• Lack of signatures on container images to verify authenticity and lack of tampering
  • Lack of proper reproducibility due to poor definition and handling with Containerfiles/Dockerfiles
  • Lack of provenance handling for all tasks (source verification, mirroring with verification, etc.)
  • Lack of useful source distribution for compliance

Flathub is basically a crapshoot. There are several major issues that make it extremely difficult to trust it as a quality source, much of those are shared with other “universal package manager” systems.

Of the reasons I’m willing to list, these are the ones that I think make it impossible to properly rely on:

  • Inability to apply our higher standard for legal compliance
  • No medium in which sources are collected and distributed for being able to build and rebuild Flatpaks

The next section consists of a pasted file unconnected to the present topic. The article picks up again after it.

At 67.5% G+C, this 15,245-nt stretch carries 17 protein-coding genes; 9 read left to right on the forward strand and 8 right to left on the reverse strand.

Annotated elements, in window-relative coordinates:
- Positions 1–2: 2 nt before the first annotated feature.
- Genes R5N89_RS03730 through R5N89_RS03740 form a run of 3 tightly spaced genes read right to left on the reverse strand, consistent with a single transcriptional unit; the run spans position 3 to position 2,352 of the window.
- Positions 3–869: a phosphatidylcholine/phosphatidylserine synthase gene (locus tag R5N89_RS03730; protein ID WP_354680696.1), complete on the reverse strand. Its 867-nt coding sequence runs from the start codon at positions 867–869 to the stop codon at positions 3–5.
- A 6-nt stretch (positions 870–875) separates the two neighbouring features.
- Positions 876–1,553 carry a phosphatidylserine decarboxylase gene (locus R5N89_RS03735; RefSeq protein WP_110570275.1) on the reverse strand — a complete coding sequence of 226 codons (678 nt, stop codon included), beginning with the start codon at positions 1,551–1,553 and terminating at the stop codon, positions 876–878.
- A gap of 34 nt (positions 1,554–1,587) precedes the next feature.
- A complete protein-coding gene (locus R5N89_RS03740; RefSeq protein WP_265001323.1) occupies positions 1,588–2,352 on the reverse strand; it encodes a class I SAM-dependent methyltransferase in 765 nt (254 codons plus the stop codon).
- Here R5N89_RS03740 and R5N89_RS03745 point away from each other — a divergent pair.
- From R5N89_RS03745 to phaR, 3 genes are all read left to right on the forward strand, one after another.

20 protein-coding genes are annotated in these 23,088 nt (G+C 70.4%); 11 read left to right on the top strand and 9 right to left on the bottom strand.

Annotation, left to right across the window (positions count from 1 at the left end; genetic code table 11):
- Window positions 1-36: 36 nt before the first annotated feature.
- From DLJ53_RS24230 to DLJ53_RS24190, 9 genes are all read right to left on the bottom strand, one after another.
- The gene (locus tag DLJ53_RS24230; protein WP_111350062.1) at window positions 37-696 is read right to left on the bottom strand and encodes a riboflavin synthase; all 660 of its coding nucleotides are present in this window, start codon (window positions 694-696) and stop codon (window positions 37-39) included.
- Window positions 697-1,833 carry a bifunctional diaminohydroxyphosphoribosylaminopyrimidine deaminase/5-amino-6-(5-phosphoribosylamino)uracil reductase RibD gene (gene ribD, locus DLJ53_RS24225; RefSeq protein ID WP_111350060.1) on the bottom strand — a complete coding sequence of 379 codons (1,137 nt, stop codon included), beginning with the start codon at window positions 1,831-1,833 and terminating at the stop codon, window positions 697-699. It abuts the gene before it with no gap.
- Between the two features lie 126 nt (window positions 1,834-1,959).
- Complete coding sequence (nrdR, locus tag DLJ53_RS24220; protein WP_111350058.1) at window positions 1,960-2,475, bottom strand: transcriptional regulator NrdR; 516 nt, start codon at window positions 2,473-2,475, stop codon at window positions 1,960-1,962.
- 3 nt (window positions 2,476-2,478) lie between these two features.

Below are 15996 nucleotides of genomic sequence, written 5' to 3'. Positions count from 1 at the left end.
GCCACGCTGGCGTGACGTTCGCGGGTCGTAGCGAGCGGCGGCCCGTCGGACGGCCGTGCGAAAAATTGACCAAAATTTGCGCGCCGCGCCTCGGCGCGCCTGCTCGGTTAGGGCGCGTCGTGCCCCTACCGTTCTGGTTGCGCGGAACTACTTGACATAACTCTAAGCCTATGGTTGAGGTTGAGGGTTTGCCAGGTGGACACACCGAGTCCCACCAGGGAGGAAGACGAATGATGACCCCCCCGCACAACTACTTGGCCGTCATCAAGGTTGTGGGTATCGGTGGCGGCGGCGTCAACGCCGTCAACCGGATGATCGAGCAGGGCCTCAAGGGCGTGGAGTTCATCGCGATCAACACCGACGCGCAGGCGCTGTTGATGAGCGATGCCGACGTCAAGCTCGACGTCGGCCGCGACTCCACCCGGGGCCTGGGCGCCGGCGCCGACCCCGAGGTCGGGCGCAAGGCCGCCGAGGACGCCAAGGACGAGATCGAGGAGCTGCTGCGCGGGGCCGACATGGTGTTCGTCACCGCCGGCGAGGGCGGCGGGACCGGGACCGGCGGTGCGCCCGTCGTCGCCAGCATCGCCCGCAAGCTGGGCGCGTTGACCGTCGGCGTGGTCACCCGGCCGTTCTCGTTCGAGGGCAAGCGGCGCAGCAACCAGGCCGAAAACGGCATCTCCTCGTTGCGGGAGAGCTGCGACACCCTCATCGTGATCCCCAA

• The laissez-faire model of responsibility for quality of service means there’s no way to provide a consistent, high-quality experience

I think it’s important to recognize that if we start doing this, we lose a great deal of the value Fedora itself provides to its users and developers. It’s in the name of the product: we are a Linux distribution and that means our value is directly proportional to the amount of useful software we provide. Fundamentally, you start taking that away, we start having less of a reason to exist.

Also, I want to point out another angle to this: we have generally been quite bad at the on-boarding process to get contributors up and going to contribute to the project as a whole, but this is especially true with supporting our language stack SIGs. The development of the Fedora Join SIG is a step in the right direction to fix this, but I firmly believe one of the reasons why we’re having these problems is because we do not have a good story for converting users into contributors to any and all aspects of the distribution.